Prolight Diagnostics Delivers on SBRI Healthcare Grant

Prolight Diagnostics (“Prolight”) today announces that its subsidiary Psyros Diagnostics (“Psyros”) has successfully completed the SBRI Healthcare phase 2 award, accelerating development of its unique digital immunoassay.

Psyros received the SBRI Healthcare phase 2 grant of approximately 1 million GBP last year, requiring the completion of certain milestones. Psyros has now met or exceeded all the milestones and work packages set out in the agreement, including developing a research level fully functional prototype of the single molecule counting instrument. The six prototype units will serve to accelerate the development of the reagent cartridge and to define the requirements for the development of a commercially viable platform.

“The SBRI Healthcare awards help the NHS to develop new technologies and solutions to address some of the biggest healthcare challenges facing society. We have selected these innovations because they have the potential to make a big difference to patients. By supporting the most promising innovations the NHS will continue to evolve, helping meet more patients’ needs and encouraging more innovators to come forward with ideas that make a difference,” said Matt Whitty, CEO of the Accelerated Access Collaborative (AAC), an initiator of SBRI Healthcare.

“The SBRI grant has not only allowed us to accelerate the development of the concept of the digital immunoassay but has also been a way for us to measure ourselves against other technologies and we are very happy for this acknowledgement. This puts us in a good position to bring a high-sensitive troponin assay to the market,” said Ulf Bladin, CEO of Prolight Diagnostics.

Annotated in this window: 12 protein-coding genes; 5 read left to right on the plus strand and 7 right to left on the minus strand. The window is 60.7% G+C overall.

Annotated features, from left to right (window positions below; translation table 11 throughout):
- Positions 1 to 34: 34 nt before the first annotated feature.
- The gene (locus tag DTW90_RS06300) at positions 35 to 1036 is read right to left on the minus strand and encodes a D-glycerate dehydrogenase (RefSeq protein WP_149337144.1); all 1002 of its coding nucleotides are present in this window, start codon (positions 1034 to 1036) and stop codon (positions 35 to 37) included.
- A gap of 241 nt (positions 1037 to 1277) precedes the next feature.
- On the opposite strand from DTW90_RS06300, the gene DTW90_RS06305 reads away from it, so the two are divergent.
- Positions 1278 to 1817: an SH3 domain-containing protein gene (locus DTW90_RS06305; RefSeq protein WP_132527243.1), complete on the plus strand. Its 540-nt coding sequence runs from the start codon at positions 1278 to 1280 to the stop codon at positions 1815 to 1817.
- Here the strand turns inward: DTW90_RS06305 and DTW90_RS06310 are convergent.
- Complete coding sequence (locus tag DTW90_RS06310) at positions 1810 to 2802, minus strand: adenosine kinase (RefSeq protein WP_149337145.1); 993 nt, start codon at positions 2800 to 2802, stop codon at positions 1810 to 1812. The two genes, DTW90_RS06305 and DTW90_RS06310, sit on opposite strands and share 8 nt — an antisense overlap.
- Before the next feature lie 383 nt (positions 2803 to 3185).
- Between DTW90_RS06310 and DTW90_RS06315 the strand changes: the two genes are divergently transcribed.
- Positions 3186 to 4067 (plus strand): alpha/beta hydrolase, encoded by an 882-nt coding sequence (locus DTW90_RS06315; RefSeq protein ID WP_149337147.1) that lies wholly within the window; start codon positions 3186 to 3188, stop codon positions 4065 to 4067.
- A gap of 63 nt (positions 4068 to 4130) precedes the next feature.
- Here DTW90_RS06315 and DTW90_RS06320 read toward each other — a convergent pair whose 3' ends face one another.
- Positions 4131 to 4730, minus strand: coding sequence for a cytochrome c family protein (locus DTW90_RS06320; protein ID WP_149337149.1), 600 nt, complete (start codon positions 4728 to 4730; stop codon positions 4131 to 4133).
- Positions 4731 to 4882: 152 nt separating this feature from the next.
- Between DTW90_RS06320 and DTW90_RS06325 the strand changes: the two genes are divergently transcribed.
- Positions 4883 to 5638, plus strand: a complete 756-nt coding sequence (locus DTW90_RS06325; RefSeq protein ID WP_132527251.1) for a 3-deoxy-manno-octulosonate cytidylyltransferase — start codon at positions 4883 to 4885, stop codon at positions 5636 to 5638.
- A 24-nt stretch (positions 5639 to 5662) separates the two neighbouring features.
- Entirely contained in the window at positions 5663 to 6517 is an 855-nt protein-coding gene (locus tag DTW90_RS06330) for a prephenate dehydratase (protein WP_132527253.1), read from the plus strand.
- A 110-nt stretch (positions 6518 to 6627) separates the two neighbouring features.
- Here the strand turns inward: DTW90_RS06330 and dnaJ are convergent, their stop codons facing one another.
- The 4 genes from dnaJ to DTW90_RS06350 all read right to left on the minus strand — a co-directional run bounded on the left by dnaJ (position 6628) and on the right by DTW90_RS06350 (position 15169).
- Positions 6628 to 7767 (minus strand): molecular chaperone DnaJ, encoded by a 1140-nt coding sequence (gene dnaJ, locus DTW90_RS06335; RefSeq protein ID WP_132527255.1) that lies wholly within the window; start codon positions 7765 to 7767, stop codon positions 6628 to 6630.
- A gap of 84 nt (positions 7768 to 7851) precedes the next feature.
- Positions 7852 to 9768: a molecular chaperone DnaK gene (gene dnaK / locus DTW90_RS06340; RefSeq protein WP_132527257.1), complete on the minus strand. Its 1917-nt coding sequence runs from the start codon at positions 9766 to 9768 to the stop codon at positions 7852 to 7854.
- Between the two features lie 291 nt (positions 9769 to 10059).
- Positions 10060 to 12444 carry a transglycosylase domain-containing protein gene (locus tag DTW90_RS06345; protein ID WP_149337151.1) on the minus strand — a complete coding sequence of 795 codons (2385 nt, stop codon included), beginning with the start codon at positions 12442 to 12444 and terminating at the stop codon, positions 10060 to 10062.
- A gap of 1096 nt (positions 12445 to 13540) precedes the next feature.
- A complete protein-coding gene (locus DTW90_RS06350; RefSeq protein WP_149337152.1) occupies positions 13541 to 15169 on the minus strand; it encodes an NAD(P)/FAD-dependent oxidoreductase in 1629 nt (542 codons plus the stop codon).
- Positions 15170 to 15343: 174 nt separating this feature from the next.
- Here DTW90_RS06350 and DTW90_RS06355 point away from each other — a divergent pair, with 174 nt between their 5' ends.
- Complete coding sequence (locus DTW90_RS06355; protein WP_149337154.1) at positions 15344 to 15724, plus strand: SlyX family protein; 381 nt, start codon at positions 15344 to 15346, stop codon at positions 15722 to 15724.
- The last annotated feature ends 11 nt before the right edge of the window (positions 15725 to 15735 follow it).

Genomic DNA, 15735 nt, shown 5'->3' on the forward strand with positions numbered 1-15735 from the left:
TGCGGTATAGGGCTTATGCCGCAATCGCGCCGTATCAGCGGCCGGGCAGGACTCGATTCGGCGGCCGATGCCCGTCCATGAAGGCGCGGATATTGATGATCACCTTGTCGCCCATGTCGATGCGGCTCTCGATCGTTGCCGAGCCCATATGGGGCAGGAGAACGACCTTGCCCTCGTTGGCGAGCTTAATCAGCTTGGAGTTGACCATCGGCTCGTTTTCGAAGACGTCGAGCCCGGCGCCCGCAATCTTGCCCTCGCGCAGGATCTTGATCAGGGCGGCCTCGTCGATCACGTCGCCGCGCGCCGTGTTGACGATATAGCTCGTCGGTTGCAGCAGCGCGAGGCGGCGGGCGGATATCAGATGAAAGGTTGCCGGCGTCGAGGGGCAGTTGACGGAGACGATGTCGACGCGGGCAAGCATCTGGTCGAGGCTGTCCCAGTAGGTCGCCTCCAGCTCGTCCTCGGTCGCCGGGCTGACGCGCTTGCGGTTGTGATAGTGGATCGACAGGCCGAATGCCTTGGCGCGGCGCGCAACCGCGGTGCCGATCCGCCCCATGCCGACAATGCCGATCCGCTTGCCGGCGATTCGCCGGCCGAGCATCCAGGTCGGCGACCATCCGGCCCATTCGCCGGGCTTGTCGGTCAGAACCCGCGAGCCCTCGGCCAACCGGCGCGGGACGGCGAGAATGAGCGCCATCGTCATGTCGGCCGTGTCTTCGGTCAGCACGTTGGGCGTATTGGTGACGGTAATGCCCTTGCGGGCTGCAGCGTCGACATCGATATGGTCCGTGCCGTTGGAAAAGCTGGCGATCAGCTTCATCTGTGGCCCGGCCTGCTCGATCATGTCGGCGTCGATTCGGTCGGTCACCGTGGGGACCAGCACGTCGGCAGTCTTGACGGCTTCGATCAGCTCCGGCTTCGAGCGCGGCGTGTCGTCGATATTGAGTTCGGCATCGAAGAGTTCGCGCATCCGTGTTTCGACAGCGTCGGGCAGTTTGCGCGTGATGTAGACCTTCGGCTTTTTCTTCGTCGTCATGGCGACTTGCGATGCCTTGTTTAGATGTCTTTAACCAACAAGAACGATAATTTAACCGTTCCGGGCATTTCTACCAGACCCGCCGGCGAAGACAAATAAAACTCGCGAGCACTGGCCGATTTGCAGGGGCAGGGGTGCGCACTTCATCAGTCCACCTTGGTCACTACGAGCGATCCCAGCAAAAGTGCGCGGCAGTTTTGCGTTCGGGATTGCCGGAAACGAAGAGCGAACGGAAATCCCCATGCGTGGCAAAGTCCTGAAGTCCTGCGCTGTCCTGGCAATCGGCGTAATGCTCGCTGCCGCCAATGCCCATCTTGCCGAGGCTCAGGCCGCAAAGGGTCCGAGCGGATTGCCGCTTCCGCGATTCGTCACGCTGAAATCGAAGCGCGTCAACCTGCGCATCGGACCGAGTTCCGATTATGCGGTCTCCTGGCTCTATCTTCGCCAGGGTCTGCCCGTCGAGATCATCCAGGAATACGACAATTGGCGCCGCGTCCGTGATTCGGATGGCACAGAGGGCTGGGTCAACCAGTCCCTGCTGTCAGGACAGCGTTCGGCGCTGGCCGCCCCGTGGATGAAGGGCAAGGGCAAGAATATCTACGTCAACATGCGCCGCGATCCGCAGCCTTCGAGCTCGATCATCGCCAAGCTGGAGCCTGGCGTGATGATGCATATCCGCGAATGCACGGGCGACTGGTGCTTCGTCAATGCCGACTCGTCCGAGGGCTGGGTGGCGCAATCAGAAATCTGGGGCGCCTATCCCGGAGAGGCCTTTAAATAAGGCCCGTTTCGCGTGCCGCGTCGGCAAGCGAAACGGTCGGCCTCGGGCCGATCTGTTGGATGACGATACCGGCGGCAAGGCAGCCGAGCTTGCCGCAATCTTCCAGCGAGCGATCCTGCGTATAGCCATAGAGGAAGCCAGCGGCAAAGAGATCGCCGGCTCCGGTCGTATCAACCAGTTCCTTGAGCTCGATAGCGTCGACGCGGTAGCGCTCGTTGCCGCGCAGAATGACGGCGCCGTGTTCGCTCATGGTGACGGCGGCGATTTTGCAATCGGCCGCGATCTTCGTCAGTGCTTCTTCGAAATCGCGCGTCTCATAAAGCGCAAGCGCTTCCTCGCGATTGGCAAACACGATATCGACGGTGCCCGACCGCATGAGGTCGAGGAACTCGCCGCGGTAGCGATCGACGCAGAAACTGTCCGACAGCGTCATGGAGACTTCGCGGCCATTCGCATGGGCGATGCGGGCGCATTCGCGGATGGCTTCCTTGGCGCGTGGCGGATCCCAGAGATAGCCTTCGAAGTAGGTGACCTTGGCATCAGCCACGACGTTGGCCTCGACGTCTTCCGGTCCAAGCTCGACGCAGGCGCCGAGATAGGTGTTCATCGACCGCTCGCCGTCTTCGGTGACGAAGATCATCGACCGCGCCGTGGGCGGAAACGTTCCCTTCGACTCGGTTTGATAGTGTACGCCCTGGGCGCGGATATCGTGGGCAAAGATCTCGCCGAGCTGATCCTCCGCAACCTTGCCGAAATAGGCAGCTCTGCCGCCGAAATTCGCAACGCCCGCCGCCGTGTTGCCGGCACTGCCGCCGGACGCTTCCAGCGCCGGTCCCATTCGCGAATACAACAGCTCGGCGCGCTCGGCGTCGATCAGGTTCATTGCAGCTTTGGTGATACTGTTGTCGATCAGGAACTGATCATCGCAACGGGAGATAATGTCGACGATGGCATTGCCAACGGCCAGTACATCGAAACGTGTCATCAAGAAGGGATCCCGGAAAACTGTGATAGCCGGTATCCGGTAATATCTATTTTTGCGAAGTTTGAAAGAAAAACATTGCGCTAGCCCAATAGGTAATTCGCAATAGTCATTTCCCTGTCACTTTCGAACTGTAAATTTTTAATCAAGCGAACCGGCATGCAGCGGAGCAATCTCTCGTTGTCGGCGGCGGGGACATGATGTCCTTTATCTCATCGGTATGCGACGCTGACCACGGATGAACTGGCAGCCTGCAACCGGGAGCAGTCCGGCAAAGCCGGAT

About SBRI Healthcare
SBRI Healthcare is an Accelerated Access Collaborative (AAC) initiative, supported by the Academic Health Science Networks (AHSNs) and managed by LGC Group. SBRI Healthcare aims to promote UK economic growth whilst addressing unmet health needs and enhancing the take up of known best practice. Since 2008, the NHS has backed the SBRI programme, supporting over 200 companies to develop innovative technologies that match the needs of the health service. Many of these are now selling into global markets and delivering innovation to the healthcare community. Previous SBRI Healthcare competitions have called for technological and innovative solutions to, for example, change people’s behaviour in order to reduce the impact of obesity and alcohol related diseases, how to live well with dementia and improved medicine management.